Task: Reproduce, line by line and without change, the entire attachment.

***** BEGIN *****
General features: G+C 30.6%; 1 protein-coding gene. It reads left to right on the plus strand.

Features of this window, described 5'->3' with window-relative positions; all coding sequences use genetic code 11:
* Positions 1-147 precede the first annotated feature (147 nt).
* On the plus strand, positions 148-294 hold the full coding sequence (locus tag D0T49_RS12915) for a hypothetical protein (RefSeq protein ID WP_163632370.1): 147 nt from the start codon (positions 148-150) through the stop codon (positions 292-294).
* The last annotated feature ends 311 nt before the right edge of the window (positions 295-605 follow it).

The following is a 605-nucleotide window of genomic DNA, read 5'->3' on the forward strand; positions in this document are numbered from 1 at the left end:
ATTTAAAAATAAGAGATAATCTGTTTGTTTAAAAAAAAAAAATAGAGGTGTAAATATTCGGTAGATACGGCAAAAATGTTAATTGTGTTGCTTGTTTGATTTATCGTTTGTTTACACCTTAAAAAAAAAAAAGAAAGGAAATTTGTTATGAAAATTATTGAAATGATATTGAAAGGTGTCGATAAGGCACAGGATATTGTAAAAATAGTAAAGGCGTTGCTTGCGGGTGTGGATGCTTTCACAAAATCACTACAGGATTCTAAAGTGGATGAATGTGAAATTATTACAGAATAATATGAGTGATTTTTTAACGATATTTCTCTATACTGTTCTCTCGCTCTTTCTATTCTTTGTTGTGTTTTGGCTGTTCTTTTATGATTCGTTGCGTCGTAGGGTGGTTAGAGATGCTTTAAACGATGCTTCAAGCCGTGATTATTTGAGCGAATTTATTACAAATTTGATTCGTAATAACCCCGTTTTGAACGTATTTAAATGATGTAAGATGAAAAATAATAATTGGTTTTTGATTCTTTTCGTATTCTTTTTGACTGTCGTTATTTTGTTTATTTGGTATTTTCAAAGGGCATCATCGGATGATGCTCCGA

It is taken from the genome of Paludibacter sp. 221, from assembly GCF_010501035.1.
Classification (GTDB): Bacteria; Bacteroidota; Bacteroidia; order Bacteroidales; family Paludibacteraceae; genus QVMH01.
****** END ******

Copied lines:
General features: G+C 30.6%; 1 protein-coding gene. It reads left to right on the plus strand.

Features of this window, described 5'->3' with window-relative positions; all coding sequences use genetic code 11:
* Positions 1-147 precede the first annotated feature (147 nt).
* On the plus strand, positions 148-294 hold the full coding sequence (locus tag D0T49_RS12915) for a hypothetical protein (RefSeq protein ID WP_163632370.1): 147 nt from the start codon (positions 148-150) through the stop codon (positions 292-294).
* The last annotated feature ends 311 nt before the right edge of the window (positions 295-605 follow it).

The following is a 605-nucleotide window of genomic DNA, read 5'->3' on the forward strand; positions in this document are numbered from 1 at the left end:
ATTTAAAAATAAGAGATAATCTGTTTGTTTAAAAAAAAAAAATAGAGGTGTAAATATTCGGTAGATACGGCAAAAATGTTAATTGTGTTGCTTGTTTGATTTATCGTTTGTTTACACCTTAAAAAAAAAAAAGAAAGGAAATTTGTTATGAAAATTATTGAAATGATATTGAAAGGTGTCGATAAGGCACAGGATATTGTAAAAATAGTAAAGGCGTTGCTTGCGGGTGTGGATGCTTTCACAAAATCACTACAGGATTCTAAAGTGGATGAATGTGAAATTATTACAGAATAATATGAGTGATTTTTTAACGATATTTCTCTATACTGTTCTCTCGCTCTTTCTATTCTTTGTTGTGTTTTGGCTGTTCTTTTATGATTCGTTGCGTCGTAGGGTGGTTAGAGATGCTTTAAACGATGCTTCAAGCCGTGATTATTTGAGCGAATTTATTACAAATTTGATTCGTAATAACCCCGTTTTGAACGTATTTAAATGATGTAAGATGAAAAATAATAATTGGTTTTTGATTCTTTTCGTATTCTTTTTGACTGTCGTTATTTTGTTTATTTGGTATTTTCAAAGGGCATCATCGGATGATGCTCCGA

It is taken from the genome of Paludibacter sp. 221, from assembly GCF_010501035.1.
Classification (GTDB): Bacteria; Bacteroidota; Bacteroidia; order Bacteroidales; family Paludibacteraceae; genus QVMH01.